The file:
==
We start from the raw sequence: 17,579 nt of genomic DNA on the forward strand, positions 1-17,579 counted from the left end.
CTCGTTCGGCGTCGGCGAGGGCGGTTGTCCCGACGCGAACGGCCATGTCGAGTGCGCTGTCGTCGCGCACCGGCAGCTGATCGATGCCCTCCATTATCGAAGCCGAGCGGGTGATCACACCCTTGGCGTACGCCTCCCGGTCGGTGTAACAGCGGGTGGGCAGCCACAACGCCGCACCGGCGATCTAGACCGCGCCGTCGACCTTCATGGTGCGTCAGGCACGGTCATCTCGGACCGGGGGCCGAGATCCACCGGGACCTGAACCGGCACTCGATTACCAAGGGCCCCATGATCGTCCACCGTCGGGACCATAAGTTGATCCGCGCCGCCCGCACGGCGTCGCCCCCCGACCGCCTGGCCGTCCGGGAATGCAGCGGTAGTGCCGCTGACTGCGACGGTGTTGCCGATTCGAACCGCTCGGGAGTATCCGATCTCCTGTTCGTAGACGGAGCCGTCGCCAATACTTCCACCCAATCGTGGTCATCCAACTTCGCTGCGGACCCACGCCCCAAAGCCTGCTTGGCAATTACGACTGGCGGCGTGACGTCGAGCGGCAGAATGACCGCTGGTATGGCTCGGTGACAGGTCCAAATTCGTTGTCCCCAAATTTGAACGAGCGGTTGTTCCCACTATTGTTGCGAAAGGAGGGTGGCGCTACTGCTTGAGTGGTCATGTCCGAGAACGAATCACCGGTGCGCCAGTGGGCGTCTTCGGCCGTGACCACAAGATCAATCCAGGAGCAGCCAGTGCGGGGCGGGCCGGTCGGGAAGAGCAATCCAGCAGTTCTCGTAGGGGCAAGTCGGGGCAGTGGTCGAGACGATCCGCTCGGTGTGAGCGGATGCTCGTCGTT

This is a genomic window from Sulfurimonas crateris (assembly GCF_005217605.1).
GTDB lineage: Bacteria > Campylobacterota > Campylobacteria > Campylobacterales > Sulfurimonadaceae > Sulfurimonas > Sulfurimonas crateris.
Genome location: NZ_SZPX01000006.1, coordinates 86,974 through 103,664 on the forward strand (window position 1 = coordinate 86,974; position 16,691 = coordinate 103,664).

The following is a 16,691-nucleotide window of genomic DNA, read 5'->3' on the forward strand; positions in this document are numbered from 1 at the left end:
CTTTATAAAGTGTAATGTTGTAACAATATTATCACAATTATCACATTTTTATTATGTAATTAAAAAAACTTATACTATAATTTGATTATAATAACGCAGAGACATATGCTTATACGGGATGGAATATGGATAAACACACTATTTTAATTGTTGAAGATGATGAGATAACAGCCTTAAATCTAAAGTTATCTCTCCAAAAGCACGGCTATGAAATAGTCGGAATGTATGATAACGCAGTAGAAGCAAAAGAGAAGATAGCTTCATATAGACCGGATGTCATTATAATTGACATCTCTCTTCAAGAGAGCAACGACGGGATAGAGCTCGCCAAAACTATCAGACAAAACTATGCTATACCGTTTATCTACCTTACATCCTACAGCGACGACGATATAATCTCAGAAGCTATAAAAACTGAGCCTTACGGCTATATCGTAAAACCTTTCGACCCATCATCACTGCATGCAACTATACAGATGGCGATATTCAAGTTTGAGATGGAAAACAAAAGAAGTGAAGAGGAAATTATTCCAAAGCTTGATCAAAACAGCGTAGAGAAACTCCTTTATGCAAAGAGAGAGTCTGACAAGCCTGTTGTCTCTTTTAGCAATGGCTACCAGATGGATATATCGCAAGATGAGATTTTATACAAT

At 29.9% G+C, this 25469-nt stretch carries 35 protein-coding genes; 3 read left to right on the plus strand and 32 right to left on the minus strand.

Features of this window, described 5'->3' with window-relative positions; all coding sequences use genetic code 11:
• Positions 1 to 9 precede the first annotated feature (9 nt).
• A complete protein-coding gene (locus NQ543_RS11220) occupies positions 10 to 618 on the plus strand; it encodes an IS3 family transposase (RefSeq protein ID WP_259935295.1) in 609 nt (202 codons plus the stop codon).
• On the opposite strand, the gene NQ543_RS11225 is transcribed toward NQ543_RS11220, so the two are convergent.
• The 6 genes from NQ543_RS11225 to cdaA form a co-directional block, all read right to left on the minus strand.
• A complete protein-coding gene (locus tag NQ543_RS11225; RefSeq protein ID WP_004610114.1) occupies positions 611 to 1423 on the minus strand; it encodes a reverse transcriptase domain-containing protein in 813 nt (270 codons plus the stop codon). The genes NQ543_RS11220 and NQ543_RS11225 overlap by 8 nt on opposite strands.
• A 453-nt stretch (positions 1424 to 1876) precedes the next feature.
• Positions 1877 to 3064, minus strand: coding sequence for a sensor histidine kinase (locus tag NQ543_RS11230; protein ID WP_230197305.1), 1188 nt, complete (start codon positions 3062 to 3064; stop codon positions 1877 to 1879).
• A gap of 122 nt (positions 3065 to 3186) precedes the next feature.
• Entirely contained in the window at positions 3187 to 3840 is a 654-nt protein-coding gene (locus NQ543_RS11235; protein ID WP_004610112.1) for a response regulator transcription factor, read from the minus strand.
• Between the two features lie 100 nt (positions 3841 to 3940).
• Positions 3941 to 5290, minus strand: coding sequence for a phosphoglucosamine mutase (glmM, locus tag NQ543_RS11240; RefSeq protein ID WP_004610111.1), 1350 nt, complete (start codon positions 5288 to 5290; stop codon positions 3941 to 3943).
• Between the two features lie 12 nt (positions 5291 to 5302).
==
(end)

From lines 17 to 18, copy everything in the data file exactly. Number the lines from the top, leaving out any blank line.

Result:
• A gap of 122 nt (positions 3065 to 3186) precedes the next feature.
• Entirely contained in the window at positions 3187 to 3840 is a 654-nt protein-coding gene (locus NQ543_RS11235; protein ID WP_004610112.1) for a response regulator transcription factor, read from the minus strand.